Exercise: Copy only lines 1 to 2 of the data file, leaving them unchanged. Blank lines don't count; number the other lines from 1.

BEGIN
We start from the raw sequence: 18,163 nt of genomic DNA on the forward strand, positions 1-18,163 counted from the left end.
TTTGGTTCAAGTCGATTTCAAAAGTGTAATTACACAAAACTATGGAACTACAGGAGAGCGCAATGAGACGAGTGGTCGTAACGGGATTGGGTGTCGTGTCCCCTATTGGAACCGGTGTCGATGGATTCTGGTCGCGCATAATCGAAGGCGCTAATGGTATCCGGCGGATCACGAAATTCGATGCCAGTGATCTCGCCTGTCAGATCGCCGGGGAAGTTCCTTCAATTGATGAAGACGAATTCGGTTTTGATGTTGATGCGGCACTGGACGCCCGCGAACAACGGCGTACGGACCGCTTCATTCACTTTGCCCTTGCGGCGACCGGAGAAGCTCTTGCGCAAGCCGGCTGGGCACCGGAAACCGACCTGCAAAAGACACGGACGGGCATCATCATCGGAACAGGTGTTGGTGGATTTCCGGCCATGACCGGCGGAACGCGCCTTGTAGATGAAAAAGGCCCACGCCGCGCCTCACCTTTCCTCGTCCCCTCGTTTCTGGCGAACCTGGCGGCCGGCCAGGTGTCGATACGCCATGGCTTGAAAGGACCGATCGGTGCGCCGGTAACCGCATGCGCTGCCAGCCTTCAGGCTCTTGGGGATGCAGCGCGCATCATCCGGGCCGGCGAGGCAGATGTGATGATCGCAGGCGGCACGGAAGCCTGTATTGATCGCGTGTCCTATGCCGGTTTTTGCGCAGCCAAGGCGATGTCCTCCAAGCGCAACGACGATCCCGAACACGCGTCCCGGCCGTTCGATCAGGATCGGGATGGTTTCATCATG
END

We start from the raw sequence: 18,163 nt of genomic DNA on the forward strand, positions 1-18,163 counted from the left end.
TTTGGTTCAAGTCGATTTCAAAAGTGTAATTACACAAAACTATGGAACTACAGGAGAGCGCAATGAGACGAGTGGTCGTAACGGGATTGGGTGTCGTGTCCCCTATTGGAACCGGTGTCGATGGATTCTGGTCGCGCATAATCGAAGGCGCTAATGGTATCCGGCGGATCACGAAATTCGATGCCAGTGATCTCGCCTGTCAGATCGCCGGGGAAGTTCCTTCAATTGATGAAGACGAATTCGGTTTTGATGTTGATGCGGCACTGGACGCCCGCGAACAACGGCGTACGGACCGCTTCATTCACTTTGCCCTTGCGGCGACCGGAGAAGCTCTTGCGCAAGCCGGCTGGGCACCGGAAACCGACCTGCAAAAGACACGGACGGGCATCATCATCGGAACAGGTGTTGGTGGATTTCCGGCCATGACCGGCGGAACGCGCCTTGTAGATGAAAAAGGCCCACGCCGCGCCTCACCTTTCCTCGTCCCCTCGTTTCTGGCGAACCTGGCGGCCGGCCAGGTGTCGATACGCCATGGCTTGAAAGGACCGATCGGTGCGCCGGTAACCGCATGCGCTGCCAGCCTTCAGGCTCTTGGGGATGCAGCGCGCATCATCCGGGCCGGCGAGGCAGATGTGATGATCGCAGGCGGCACGGAAGCCTGTATTGATCGCGTGTCCTATGCCGGTTTTTGCGCAGCCAAGGCGATGTCCTCCAAGCGCAACGACGATCCCGAACACGCGTCCCGGCCGTTCGATCAGGATCGGGATGGTTTCATCATG